Tuesday, May 3, 2016

Tuesday Night Bloggers: The Holidays of Carolus Deene

The Tuesday Night Bloggers have decided to take a little different tack for the upcoming months...instead of featuring a particular author and their works each month, we're going to invest some time examining themes. This month's theme is Travel...murders while on holiday, murders on planes and trains and boats, murders by the seaside and murder in the mountains. However, you might imagine a mystery taking place while traveling will be up for examination. Curtis over at The Passing Tramp has once again offered to host our weekly gatherings. Come and join us!

Now, I realize full well that Leo Bruce's Carolus Deene novels don't technically meet the often accepted Golden Age date standards since they did not appear during the period between the World Wars. The first novel to feature Deene was At Death's Door, published in 1955. However, Bruce does meet many of the Golden Age plot conventions--particularly with Deene. He is an amateur--an independently wealthy history master who has a keen interest in the criminal to the dismay of his headmaster. There are usually plenty of clues, red herrings, and nicely turned puzzle plots to consider. Most of the Deene stories have a limited cast of suspects and the killings take place safely off-stage. 

The Deene stories fit particularly well with our travel/holiday theme because nearly all of his adventures take place during the school holidays. Mr. Gorringer, the headmaster, is always quizzing Deene over where he will be spending his holiday (and hoping against hope that the history master hasn't heard of the latest murder off on the coast or where-have-you). His investigations have taken him from small Kentish towns where witchcraft is blamed for the evil doings in the village (Death on Allhallowe'en) to the village of Hallow's End (Death at Hallow's End) where a family lawyer disappears before he can help a wealthy client disinherit his kin and other country villages where elderly women (strangers to one another) are killed in the same way with no apparent links between them (Jack on the Gallows Tree). He has visited the seaside in both Such Is Death and Death Is Our Jubilee to solve the riddles a brutal murder in a remote shelter on the promenade at Selby-on-Sea and the sandy burial of a much-hated novelist Blessington-on-Sea, respectively. And there is is also the puzzle of the missing mayor at Oldhaven pier, a popular fishing spot, in Death of a Cold. He even finds murder while on shipboard holidays (in keeping with our TNG logo for the month) in Death in the Middle Watch and Dead Man's Shoes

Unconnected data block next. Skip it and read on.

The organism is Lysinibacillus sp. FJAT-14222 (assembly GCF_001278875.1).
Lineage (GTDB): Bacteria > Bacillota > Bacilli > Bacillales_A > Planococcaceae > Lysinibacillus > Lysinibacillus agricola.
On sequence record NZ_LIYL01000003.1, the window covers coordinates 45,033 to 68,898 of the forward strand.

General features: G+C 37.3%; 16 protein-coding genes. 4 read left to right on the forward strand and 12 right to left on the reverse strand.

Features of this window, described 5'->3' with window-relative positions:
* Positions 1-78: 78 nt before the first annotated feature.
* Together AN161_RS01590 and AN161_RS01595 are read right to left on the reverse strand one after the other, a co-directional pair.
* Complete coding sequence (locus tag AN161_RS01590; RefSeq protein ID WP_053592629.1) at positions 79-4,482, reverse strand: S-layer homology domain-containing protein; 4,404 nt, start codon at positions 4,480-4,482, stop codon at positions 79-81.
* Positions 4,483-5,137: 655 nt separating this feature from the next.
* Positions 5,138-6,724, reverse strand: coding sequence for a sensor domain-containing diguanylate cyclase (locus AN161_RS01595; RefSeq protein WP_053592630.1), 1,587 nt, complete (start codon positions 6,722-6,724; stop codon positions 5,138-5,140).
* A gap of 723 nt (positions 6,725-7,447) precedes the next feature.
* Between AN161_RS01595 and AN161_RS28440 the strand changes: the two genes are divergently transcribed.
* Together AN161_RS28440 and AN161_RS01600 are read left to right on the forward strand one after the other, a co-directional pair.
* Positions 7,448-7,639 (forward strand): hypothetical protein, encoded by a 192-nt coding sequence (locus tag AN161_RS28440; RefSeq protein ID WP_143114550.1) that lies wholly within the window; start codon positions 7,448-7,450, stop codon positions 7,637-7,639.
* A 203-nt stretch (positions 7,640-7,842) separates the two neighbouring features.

Generally speaking, Deene isn't the Jessica Fletcher type of amateur--that is to say, you wouldn't necessarily need to run if you found out he had booked a holiday in your home town. It's rare that the murders just start happening after he arrives. Normally he sees an interesting case in the paper and decides to pay a visit to the scene of the crime or a relative (as in Jubilee) or a friend (as in Allhallowe'en) requests his help in untangling a nasty piece of business. And off he goes to track down clues and discover the villain. The most dangerous time for a possible murder is if you see Deene's name on a ship's manifest. Then you might want to hide in your cabin for the entire voyage.


Anonymous said...

Marvellous - just been reading Bruce's short stories in fact, though they don't include Deene as a character. Must get some of those novels too!

Brad (ahsweetmystery) said...

Great post, Bev . . . and yet another reason for me to avoid taking a cruise! I must find the time to read a Leo Bruce someday! Right now, I feel that if you and I put our TBR piles together, they might girdle the world!!! :)

Bev Hankins said...

Thanks, gentlemen! I had a good time putting this one together.

The Passing Tramp said...

Love Carolus Deene, thanks for this look!

Clothes In Books said...

This was a new name to me, and I wondered if he was an American author - but apparently not. Sounds right up my street for the days when I want a certain kind of mystery, and I will follow up. Thanks for the introduction!